Charles and Ray Eames "LAR" Chair, ca. 1953
Appraised Value: $800
IMAGE: 1 of 1
Appraisal Video: (2:22)
Furniture, Paintings & Drawings, Prints & Posters
Los Angeles Modern Auctions
GUEST: I received it about five years ago as a gift from a former colleague of mine. He was moving abroad and he couldn't take all of his furniture with him, so I liked this and he said I could have it. I suspected it was Charles Eames, but I did a little bit of looking online, but I really couldn't find anything.
APPRAISER: Well, it is by Charles Eames. We actually say it's designed by Charles and Ray Eames. His wife was also his design partner.
APPRAISER: It's a very historically significant chair. Examples of this chair are in a lot of important museum collections, and there's a good reason why. Because Charles Eames designed this chair, not only as a functional chair, but also as a system of chairs. The top and the bottom are two separate pieces, and there were many different bases designed to fit this top, and there were several different tops designed to fit the base. The fiberglass top is impregnated with plastic and is very durable. The base is made out of a zinc-plated wire, and the interesting thing about most of the bases that he designed is that they would stack separately when they were detached, and the tops would stack separately. And this is the important historical part of the design process for the Eameses; not only were they designing a chair for comfort, but they were designing the chair for production. It was originally manufactured by the Zenith Plastics Company in California, and it first went into production in about 1950 and it's been in production ever since. The closer the version is to the original concept, the more collectors are interested in it, and this example that you brought in has some of the hallmarks of the earlier version.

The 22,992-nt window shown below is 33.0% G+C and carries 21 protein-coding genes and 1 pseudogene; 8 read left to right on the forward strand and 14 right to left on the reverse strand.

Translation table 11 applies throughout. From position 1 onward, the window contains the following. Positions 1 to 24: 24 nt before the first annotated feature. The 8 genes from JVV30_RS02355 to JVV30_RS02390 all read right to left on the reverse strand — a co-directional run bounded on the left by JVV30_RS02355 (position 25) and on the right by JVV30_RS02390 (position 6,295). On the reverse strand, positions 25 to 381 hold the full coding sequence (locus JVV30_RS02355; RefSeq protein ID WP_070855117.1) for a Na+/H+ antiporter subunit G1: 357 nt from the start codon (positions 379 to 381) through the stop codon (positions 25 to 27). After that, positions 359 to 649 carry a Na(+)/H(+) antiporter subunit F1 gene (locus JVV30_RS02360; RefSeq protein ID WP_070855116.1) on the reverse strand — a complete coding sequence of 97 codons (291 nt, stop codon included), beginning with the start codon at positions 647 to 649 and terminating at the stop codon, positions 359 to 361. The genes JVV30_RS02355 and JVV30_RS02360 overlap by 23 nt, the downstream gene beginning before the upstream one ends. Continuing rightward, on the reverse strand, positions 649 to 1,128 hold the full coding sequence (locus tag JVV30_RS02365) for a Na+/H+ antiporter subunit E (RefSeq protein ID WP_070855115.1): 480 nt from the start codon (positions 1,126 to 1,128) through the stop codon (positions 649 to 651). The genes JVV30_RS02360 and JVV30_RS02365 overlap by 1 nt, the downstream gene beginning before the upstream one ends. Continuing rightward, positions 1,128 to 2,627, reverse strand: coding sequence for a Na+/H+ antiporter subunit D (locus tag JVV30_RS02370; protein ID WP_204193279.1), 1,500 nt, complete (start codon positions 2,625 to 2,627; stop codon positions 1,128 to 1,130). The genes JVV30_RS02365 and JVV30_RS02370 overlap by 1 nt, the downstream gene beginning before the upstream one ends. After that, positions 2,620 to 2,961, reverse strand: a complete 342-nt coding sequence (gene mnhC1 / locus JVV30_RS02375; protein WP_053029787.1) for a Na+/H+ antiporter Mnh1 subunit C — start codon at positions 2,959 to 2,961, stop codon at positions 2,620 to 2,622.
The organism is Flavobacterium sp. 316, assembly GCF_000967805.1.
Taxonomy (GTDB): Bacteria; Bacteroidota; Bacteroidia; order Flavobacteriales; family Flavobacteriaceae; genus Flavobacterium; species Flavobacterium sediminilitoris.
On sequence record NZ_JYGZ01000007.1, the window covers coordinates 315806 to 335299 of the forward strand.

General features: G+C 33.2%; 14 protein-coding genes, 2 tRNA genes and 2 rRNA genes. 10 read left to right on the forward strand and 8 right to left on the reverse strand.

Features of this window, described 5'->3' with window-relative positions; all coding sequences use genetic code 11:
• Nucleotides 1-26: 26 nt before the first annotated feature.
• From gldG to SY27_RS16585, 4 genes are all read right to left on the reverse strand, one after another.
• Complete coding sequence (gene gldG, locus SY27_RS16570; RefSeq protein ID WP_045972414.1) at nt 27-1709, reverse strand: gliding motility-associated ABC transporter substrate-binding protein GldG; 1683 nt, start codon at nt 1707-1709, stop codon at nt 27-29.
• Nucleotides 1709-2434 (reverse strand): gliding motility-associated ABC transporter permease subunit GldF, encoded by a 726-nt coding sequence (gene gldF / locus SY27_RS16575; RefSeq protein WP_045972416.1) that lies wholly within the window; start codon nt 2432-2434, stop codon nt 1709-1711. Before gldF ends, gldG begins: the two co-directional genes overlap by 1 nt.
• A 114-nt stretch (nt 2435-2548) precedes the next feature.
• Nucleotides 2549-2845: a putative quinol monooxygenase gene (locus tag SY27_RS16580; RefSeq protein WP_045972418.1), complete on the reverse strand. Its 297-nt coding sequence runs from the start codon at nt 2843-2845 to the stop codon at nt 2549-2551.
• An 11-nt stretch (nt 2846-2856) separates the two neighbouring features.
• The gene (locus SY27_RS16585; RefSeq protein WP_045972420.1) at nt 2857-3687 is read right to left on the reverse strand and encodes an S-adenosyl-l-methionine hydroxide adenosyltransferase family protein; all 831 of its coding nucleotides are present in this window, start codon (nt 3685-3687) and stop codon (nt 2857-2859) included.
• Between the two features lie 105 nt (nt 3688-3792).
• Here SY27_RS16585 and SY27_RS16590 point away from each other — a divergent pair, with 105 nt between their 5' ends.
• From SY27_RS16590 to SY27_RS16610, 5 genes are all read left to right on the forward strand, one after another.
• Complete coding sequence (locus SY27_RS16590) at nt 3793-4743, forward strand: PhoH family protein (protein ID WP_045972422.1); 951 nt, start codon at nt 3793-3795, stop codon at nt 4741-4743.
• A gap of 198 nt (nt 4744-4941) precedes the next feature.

APPRAISER: The base is attached to these four rubber shock mounts. This example was definitely made before 1953.
APPRAISER: Those large sized shock mounts that are about three inches in diameter... by 1953, they were shrunk down to about an inch in diameter, and that's one of the hallmarks that collectors like to see. As far as the value goes, it's not tremendously valuable, but you have to realize that there were tens of thousands, maybe even hundreds of thousands, of these made over the last several decades. So it was an incredibly successful chair. In today's market, I think this would be worth $800 at auction.
GUEST: Oh, thank you.
APPRAISER: Thank you.
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